Math describes sheep herd fluctuations | Science News

SUPPORT SCIENCE NEWS

Help us keep you informed.

Real Science. Real News.


News

Math describes sheep herd fluctuations

Equations quantify periodic spreading, clustering

By
3:00pm, September 28, 2015
Merino sheep

ALL TOGETHER NOW   In a herd, Merino sheep periodically spread apart and cluster back together. Scientists have developed equations that can describe this behavior. 

View the video

There’s something in the way sheep move.

In a herd, Merino sheep follow a predictable pattern of spreading out and clustering together. Now scientists have developed equations that can describe those movements. The sheep’s choreography may allow them to balance their needs for food and protection, researchers report September 28 in the Proceedings of the National Academy of Sciences.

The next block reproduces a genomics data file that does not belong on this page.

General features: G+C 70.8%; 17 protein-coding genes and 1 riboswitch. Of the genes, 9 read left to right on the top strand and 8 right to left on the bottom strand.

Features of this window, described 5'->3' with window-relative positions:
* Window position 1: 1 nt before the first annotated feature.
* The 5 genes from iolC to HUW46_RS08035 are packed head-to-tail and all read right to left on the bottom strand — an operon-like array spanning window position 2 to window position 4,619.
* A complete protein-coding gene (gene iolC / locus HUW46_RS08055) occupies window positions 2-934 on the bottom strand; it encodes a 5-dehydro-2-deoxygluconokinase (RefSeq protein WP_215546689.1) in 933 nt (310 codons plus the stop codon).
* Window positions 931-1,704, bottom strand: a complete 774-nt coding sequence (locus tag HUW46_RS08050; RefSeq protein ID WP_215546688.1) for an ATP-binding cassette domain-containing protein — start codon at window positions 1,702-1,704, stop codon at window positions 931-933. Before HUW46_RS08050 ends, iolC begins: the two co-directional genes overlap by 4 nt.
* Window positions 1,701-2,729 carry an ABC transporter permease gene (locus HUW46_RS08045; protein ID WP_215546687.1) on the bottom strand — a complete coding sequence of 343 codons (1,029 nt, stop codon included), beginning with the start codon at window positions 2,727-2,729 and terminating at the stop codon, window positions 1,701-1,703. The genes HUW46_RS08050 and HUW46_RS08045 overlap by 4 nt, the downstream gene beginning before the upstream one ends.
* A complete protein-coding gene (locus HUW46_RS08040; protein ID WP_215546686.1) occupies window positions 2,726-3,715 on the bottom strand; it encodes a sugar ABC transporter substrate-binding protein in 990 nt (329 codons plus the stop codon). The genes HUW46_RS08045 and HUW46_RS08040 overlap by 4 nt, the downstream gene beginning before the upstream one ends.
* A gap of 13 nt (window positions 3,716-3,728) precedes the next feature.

“This is the first quantitative study of this kind of behavior,”says study coauthor Francesco Ginelli, a collective animal behavior and active-matter researcher at the University of Aberdeen in Scotland. Ginelli and his colleagues developed equations that describe how the sheep move and respond to their neighbors. The results suggest that a herd of sheep may exist in a delicate balance, close to a “tipping point” between dispersing and

This article is only available to Science News subscribers. Already a subscriber? Log in now. Or subscribe today for full access.

Get Science News headlines by e-mail.

More from Science News

From the Nature Index Paid Content